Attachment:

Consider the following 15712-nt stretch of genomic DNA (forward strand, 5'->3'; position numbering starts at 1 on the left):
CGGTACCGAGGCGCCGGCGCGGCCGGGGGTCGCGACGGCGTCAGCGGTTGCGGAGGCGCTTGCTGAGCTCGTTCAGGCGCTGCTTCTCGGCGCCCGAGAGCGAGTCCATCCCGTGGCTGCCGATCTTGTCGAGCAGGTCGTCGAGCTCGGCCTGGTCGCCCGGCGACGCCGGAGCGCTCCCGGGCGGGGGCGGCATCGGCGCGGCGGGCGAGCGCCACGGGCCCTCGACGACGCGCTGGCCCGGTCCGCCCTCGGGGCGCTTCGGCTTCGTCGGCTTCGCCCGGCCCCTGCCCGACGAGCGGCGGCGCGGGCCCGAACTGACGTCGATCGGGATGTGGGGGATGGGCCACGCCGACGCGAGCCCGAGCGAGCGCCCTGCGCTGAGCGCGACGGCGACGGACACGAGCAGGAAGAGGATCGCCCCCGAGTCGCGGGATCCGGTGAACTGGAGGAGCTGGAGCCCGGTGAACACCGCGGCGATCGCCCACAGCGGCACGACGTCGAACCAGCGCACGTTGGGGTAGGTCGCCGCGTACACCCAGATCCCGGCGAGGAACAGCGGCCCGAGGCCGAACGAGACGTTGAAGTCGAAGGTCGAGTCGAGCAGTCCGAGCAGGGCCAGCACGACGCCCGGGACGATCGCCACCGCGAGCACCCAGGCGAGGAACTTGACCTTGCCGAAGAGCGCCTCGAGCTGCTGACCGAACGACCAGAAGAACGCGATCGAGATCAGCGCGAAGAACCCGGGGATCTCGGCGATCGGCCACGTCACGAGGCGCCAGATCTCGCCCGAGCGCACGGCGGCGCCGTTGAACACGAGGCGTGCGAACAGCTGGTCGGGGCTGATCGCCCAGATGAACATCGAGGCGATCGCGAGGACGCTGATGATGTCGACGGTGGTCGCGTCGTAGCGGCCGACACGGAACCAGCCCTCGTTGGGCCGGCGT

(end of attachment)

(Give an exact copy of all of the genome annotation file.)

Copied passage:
Consider the following 15712-nt stretch of genomic DNA (forward strand, 5'->3'; position numbering starts at 1 on the left):
CGGTACCGAGGCGCCGGCGCGGCCGGGGGTCGCGACGGCGTCAGCGGTTGCGGAGGCGCTTGCTGAGCTCGTTCAGGCGCTGCTTCTCGGCGCCCGAGAGCGAGTCCATCCCGTGGCTGCCGATCTTGTCGAGCAGGTCGTCGAGCTCGGCCTGGTCGCCCGGCGACGCCGGAGCGCTCCCGGGCGGGGGCGGCATCGGCGCGGCGGGCGAGCGCCACGGGCCCTCGACGACGCGCTGGCCCGGTCCGCCCTCGGGGCGCTTCGGCTTCGTCGGCTTCGCCCGGCCCCTGCCCGACGAGCGGCGGCGCGGGCCCGAACTGACGTCGATCGGGATGTGGGGGATGGGCCACGCCGACGCGAGCCCGAGCGAGCGCCCTGCGCTGAGCGCGACGGCGACGGACACGAGCAGGAAGAGGATCGCCCCCGAGTCGCGGGATCCGGTGAACTGGAGGAGCTGGAGCCCGGTGAACACCGCGGCGATCGCCCACAGCGGCACGACGTCGAACCAGCGCACGTTGGGGTAGGTCGCCGCGTACACCCAGATCCCGGCGAGGAACAGCGGCCCGAGGCCGAACGAGACGTTGAAGTCGAAGGTCGAGTCGAGCAGTCCGAGCAGGGCCAGCACGACGCCCGGGACGATCGCCACCGCGAGCACCCAGGCGAGGAACTTGACCTTGCCGAAGAGCGCCTCGAGCTGCTGACCGAACGACCAGAAGAACGCGATCGAGATCAGCGCGAAGAACCCGGGGATCTCGGCGATCGGCCACGTCACGAGGCGCCAGATCTCGCCCGAGCGCACGGCGGCGCCGTTGAACACGAGGCGTGCGAACAGCTGGTCGGGGCTGATCGCCCAGATGAACATCGAGGCGATCGCGAGGACGCTGATGATGTCGACGGTGGTCGCGTCGTAGCGGCCGACACGGAACCAGCCCTCGTTGGGCCGGCGT